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Re: Few questions about REST

From: Mark Baker <distobj@acm.org>
Date: Wed, 17 Sep 2003 23:01:52 -0400
To: Sergey Beryozkin <sberyozkin@zandar.com>
Cc: www-archive@w3.org
Message-ID: <20030917230152.O15635@www.markbaker.ca>

On Tue, Sep 16, 2003 at 05:18:36PM -0400, Sergey Beryozkin wrote:
> Hi Mark,
> You said in an earlier mail :
> Just that if it's not late bound, then client software needs upgrading
> whenever new services are introduced.  The opposite isn't true, however;
> just because you are late bound, it doesn't mean you don't need client
> upgrades to access new services.  Consider an FTP client that supports
> ftp URIs; when a new scheme is introduced, it needs upgrading to be able
> to use it.  It's really the combination of the uniform interface and
> late-binding which is why the Web is so powerful; HTTP clients can
> interact with *ANY* URI (perhaps with a proxy), because HTTP semantics
> are uniform to *ALL* URI.
> Thanks for the explanation. I think I can see now how late-binding helps
> HTTP clients, especially after seeing what a proxy can do.
> This is how I see what a late-binding can do for a client :
> For example, if a document of known mime-type is fetched for the purposes of
> presentation, then it doesn't matter which scheme, http:// or custom://, was
> used,

Well, it matters for other reasons; not everybody might be using a
proxy that knows the URI scheme.. which is why "http" makes such a
fine default.

> and yes, a presentation software (a browser in a simple case) doesn't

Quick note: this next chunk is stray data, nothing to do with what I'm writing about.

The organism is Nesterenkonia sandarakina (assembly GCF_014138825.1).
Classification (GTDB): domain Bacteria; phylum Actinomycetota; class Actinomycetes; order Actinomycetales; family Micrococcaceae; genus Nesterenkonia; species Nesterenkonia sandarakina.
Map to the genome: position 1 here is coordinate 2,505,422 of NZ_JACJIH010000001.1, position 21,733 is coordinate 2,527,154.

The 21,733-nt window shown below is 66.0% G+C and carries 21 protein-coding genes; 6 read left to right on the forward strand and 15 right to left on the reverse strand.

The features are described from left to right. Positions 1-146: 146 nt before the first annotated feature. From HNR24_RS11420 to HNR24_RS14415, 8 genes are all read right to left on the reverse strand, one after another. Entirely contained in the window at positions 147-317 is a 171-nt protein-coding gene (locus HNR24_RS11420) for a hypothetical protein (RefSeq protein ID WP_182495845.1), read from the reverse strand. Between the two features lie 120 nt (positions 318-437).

> need to get upgraded. But if a document is of unknown mime type, then a
> presentation software will have to be upgraded.


> In other words, with late-binding, it's a layer which communicates with a
> service(s) doesn't need to get upgraded, while an application layer may or
> may not need to get updated.

Right, modulo that it's sometimes called the application layer itself.
There's no upper layer, just data flowing within that application layer.

> The same probably applies to a RESTful (SOAP or XML) client which enables a
> machine to machine communication. For example, if a new service is
> available, then as far as a SOAP client stack (which wraps/unwraps XML doc
> in/out of envelope, etc, sends and receives it) is concerned it doesn't need
> to get changed. An application layer may not need to change as well,
> provided the data returned is of known format or if those data can be
> transformed into a known format by some generic pre-processing filter.
> Otherwise, to avail of a new service's data, the application layer will have
> to get changed as well.

There's another option; the data format is generic enough to be able to
communicate the information within other non-generic formats.  i.e. RDF.



> So, late-binding does indeed reduce integration costs for a client in that a
> layer talking to (URI-)identified resources through a uniform interface
> doesn't need to get changed. This is of critical importance to the Web in
> general.


> It seems that it would also be beneficial for a SOAP client as well, though
> it's probably of less critical importance than it's for a general HTTP
> client.
> Do you agree ?

Well, up to that last part I did.  I would say that it's of critical
importance to any client using a service over the Internet, primarily
due to reasons of visibility (I assume you've read Roy's dissertation).

Mark Baker.   Ottawa, Ontario, CANADA.        http://www.markbaker.ca
Received on Wednesday, 17 September 2003 22:59:41 UTC

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